2. What you need to know about text messages on your billing statement: Effective immediately all text messages received from clients, other than to coordinate courthouse meetings or in compliance with a signed Text Messaging Policy Waiver, will be billed to clients separate and apart from their normal billing at a rate of $500 per text message. Such bill will be due and owing immediately upon receipt. We cannot emphasize enough the importance of not sending us text messages. Please either schedule a call or send an email. Remember, we are not a 24-7 walk-in clinic for legal questions. In 99.9% of so called legal “emergencies” an attorney is not going to be able to do anything until the next business day. So please don’t text message us unless you are confident that what you need to talk about is worth the $500.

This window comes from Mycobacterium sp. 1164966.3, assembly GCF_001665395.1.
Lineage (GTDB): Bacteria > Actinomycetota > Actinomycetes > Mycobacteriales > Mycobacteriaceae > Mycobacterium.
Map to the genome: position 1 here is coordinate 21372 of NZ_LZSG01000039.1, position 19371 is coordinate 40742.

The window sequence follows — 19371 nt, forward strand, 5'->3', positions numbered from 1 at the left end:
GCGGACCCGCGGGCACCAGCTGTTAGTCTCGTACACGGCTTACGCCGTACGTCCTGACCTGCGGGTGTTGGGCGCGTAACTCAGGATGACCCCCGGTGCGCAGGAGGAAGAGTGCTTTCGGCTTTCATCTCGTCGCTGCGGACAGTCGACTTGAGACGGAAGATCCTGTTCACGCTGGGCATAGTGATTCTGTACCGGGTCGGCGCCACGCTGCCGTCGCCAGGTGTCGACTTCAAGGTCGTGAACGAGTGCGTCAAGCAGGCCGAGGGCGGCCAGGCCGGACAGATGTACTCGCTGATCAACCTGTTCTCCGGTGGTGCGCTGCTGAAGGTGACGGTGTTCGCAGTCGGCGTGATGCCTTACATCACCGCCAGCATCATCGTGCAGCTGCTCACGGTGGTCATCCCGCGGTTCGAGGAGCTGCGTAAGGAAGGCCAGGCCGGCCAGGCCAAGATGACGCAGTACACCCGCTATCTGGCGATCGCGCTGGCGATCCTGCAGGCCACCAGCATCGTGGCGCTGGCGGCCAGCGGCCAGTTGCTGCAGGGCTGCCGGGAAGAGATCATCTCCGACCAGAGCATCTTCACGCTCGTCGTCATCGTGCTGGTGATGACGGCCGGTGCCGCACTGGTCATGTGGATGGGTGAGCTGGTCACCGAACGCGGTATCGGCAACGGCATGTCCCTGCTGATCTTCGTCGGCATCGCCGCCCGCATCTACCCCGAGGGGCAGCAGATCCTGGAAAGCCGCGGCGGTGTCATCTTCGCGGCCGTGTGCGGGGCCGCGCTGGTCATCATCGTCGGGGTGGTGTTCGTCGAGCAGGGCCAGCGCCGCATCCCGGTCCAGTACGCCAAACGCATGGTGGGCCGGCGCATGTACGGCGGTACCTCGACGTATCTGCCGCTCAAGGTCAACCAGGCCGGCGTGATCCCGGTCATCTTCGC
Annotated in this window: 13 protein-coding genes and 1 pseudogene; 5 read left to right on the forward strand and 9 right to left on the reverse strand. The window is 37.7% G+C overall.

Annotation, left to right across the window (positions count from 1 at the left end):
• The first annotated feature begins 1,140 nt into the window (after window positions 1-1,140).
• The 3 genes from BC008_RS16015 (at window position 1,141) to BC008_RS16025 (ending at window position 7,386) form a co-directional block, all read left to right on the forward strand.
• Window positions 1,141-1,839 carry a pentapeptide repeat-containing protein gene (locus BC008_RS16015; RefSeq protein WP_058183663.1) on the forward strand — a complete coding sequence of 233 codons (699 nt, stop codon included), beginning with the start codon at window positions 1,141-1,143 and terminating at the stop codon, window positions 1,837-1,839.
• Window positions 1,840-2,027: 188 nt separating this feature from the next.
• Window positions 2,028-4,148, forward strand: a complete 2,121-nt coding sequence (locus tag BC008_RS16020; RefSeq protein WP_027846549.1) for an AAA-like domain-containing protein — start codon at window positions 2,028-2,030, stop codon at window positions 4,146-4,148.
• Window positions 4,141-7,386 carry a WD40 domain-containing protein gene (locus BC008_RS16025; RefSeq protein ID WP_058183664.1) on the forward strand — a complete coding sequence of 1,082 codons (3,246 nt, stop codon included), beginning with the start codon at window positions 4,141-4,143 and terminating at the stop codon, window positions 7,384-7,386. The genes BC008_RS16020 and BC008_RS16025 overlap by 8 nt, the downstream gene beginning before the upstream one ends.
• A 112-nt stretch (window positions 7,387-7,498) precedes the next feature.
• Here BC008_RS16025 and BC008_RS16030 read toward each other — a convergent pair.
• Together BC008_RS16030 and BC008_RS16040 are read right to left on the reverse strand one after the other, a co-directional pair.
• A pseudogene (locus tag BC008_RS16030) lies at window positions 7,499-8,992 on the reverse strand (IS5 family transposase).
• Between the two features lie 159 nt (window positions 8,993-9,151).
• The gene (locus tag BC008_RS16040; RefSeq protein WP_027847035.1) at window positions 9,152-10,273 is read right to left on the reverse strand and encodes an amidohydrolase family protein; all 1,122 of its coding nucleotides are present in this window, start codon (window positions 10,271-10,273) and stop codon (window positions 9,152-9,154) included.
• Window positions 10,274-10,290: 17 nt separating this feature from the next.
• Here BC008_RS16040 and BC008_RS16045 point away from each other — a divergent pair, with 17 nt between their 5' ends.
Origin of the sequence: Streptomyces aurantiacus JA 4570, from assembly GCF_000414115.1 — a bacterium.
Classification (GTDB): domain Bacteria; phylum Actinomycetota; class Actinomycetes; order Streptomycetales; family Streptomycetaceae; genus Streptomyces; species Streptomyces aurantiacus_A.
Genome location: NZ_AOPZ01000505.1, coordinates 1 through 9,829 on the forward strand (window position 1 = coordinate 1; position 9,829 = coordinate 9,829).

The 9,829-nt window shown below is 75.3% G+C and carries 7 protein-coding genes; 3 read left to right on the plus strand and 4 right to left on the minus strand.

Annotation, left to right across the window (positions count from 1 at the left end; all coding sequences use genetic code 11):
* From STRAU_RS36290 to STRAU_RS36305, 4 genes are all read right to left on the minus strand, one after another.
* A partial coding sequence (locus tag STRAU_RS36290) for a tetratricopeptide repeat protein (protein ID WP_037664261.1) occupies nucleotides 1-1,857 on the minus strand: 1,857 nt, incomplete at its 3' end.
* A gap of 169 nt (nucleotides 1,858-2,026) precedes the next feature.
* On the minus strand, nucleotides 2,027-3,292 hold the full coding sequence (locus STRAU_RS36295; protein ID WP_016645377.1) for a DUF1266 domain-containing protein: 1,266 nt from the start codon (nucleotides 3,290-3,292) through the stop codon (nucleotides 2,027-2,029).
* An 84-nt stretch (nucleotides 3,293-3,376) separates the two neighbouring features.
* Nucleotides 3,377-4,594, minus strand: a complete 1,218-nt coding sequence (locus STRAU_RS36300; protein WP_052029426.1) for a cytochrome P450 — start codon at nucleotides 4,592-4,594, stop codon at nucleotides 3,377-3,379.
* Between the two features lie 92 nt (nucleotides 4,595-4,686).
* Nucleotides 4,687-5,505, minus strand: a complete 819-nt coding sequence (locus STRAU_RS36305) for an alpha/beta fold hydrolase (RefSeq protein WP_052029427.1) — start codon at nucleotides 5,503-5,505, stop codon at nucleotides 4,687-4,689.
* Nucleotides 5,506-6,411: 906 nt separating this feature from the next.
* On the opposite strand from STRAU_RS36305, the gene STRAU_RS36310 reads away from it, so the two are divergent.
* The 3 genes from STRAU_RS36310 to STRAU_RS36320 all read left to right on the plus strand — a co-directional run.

3. Our process: Upon receiving a text message, a judgment call will be made as to whether the recipient needs to drop everything and come to the aide of the sender of the text message. In all other events, the text message will not be responded to and the sender will be reminded of the policy the next business day by phone or email. The sender will then be provided with a payment link to submit payment of $500 for the violation of the firms text messaging policy. The sender will also be put on a list of clients to be discussed at the next meeting of the partners as to whether it will be possible, and under what conditions it will be possible, for the attorney-client relationship to continue.

  4. Your commitment to us: Please refrain from text messaging us unless you receive prior authorization or you are confident the text message is worth the cost and you are certain you will be able to pay for it immediately. Text messages are potentially un-secure and there may be additional ethical implications for attorneys and clients communicating via text message. But, just as importantly, text messages have the unique ability to completely ruin our train of thought and quality of life and they are usually not a good tool for attorney-client communications.